WorksEdit

BooksEdit

  • Pakistan's security and the nuclear option, Institute of Policy Studies, 1995, 167 p. Co-edited with Tarik Jan et al.
  • The Kargil conflict, 1999 : separating fact from fiction, Institute of Policy Studies, 2003, 162 p.

Research papersEdit

  • Nuclear safety and terrorism : a case study of India, Institute of Strategic Studies, 2001, 46 p. Co-written with Maria Sultan.
  • Pakistan's nuclear doctrine and approach to arms control, Institute of South Asian Studies, 2005, 17 p.
  • Islam and the West' dialogue : what achievements? What new effective methods?, ISIS Malaysia, 2008, 16 p.

ReferencesEdit

  1. ^ a b c d e "Shireen Mazari". ARY News. 11 August 2018. Archived from the original on 19 December 2019. Retrieved 15 December 2019.
  2. ^ "Shireen Mazari Twitter". Retrieved 10 December 2019.
  3. ^ a b c Markey, Daniel S. (2013). No exit from Pakistan : America's tortured relationship with Islamabad. New York: Cambridge University Press. ISBN 978-1-10-762359-0. Archived from the original on 23 October 2016. Retrieved 4 March 2017.
  4. ^ "Making some sense out of nonsense". Pakistan Today. Archived from the original on 4 March 2017. Retrieved 4 March 2017.
  5. ^ a b c d "TheNation welcomes new Editor". The Nation. 8 September 2009. Archived from the original on 4 March 2017. Retrieved 4 March 2017.
  6. ^ "ISSI DG Shireen Mazari removed". Daily Times. 15 May 2008. Archived from the original on 9 February 2012. Retrieved 4 March 2017.CS1 maint: bot: original URL status unknown (link)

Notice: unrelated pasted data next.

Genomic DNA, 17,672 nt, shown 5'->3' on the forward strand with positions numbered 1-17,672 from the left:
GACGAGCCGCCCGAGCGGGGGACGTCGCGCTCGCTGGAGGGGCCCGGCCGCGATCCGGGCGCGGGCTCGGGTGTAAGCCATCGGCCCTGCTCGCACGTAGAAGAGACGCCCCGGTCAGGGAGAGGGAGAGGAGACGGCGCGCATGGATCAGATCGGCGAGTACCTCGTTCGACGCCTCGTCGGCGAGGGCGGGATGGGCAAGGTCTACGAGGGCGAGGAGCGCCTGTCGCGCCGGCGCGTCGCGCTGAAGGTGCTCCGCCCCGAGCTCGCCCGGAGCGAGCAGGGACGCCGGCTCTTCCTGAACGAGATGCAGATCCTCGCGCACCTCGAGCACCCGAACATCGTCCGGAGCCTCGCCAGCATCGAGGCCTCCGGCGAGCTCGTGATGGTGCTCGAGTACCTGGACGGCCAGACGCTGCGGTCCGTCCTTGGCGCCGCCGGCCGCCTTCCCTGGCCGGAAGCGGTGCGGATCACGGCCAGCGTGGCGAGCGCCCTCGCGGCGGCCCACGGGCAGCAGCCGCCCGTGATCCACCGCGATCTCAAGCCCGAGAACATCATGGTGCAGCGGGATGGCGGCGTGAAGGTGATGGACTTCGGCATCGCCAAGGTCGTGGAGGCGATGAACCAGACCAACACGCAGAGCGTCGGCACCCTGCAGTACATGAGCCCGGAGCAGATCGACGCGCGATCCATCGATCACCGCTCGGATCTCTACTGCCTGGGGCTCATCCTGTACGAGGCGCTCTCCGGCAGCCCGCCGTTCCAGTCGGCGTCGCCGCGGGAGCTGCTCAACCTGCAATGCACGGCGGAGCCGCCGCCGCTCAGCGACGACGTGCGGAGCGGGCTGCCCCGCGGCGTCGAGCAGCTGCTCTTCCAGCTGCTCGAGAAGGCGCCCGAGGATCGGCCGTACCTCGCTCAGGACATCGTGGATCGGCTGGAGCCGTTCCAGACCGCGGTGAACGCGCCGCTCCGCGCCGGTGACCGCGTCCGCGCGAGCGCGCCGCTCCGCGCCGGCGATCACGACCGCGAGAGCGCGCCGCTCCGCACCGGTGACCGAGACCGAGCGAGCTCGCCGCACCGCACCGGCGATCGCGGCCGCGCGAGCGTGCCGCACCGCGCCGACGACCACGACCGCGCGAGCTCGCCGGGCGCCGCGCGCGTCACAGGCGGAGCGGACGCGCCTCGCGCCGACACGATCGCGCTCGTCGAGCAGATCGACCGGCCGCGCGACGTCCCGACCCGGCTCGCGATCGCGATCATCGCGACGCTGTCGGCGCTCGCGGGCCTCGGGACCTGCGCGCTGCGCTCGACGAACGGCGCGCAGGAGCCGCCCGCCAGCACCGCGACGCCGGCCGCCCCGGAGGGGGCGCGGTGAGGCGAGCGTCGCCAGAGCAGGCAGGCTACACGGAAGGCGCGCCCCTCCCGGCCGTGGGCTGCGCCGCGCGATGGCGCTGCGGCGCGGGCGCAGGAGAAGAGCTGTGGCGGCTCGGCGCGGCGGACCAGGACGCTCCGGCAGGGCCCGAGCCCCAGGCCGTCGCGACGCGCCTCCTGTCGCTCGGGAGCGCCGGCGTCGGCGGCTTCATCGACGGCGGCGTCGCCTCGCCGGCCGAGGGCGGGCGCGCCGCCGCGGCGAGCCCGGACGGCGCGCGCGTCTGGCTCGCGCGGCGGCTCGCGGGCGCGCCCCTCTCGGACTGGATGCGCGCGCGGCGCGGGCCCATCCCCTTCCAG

7. ^ a b c "Shireen Mazari replaces Arif Nizami as Editor The Nation". 8 September 2009. Archived from the original on 12 October 2011. Retrieved 4 March 2017.CS1 maint: bot: original URL status unknown (link)
  8. ^ a b c "Shireen Mazari quits PTI". DAWN.COM. 26 September 2012. Archived from the original on 5 March 2017. Retrieved 4 March 2017.
  9. ^ "CIA slur has chilling parallel with Pearl". The Australian. 25 November 2009. Retrieved 4 March 2017.
  10. ^ International press decries attack on Rosenberg Archived 3 April 2017 at the Wayback Machine
  11. ^ a b "Shireen Mazari rejoins PTI - thenews.com.pk". The News. 20 March 2013. Archived from the original on 19 March 2013. Retrieved 4 March 2017.
  12. ^ a b c "Reserved seats for women and the elite's hold on them - The Express Tribune". The Express Tribune. 7 June 2013. Archived from the original on 5 March 2017. Retrieved 4 March 2017.
  13. ^ "Clarification". The News. 7 September 2009. Archived from the original on 20 February 2010. Retrieved 4 March 2017.